New York Laws Vague About How Young Is Too Young To Leave Children Alone
NEW YORK (CBSNewYork) — A South Carolina mother’s fate lies in the hands of a jury after leaving her 9-year-old alone while she went to work.
Debra Harrell faces significant jail time after reportedly leaving her daughter at a park while she went to work at McDonald’s. A stranger called police when he saw the 9-year-old girl alone.
The incident has sparked a national debate about what is considered right and wrong. And while each state has different laws, CBS 2’s Emily Smith reported they all have one thing in common: They are vague.
“The statute does not say what age it is appropriate to leave a child alone,” family law attorney Martha Cohen Stine told CBS 2. “There have been parents prosecuted under New York penal law.”
Stine said authorities determine whether it’s considered unlawful conduct on three main criteria: the child’s age, maturity and circumstances. But again, there isn’t a specific age set.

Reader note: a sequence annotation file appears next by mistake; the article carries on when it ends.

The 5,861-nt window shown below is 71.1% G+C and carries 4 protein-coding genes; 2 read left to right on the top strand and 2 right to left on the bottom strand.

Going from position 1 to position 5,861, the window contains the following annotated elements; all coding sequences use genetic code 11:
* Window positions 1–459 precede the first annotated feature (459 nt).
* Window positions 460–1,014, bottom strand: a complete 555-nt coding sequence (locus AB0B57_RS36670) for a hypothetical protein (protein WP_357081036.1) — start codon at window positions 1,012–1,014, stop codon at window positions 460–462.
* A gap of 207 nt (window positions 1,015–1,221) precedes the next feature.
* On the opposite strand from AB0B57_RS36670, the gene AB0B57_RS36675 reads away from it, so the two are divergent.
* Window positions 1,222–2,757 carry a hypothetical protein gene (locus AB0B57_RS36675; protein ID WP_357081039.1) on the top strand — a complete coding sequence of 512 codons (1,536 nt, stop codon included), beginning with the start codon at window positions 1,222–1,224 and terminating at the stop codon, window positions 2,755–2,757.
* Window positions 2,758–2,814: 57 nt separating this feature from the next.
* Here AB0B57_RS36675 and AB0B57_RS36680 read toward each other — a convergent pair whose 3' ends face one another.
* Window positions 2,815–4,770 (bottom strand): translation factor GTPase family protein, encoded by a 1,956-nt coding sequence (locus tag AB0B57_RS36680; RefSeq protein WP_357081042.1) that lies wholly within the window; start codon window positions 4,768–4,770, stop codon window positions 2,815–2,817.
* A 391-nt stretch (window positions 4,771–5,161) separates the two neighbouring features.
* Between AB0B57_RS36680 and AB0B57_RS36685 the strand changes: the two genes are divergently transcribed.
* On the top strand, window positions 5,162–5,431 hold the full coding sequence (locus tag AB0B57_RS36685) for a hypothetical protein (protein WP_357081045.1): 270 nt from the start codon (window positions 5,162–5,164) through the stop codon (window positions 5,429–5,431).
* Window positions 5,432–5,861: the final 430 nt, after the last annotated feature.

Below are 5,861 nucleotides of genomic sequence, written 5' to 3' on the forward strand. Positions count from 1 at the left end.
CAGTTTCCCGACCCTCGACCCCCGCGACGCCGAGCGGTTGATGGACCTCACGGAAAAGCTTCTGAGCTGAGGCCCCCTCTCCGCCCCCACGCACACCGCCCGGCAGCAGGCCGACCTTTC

Child psychologist Dr. Jeff Gardere said even if the child happens to be a mature 9-year-old, it isn’t appropriate.
“Times have really changed. It is dangerous,” he said. “I believe this is a mother who is desperate. (She) certainly did something wrong. It’s not good parenting.”
Experts say how people feel about whether the incident is right or wrong could vary from city to city and even from neighborhood to neighborhood. But Smith found many on Twitter who think the mother in South Carolina is being unfairly targeted.
One person tweeted out a link to a news story about the incident, saying “Help someone who needs it.”
All the parents Smith spoke with in New York City find it egregious to leave a 9-year-old anywhere without supervision.
They should be “at least 13, but they have to be responsible,” one person told CBS 2.
“At home alone, I could see 12, but never in a park alone,” another said.
Still, none of the parents questioned said they believe Harrell should face jail time.
For now, Harrell has her child back and posted bond. She could spend 10 years behind bars if convicted.
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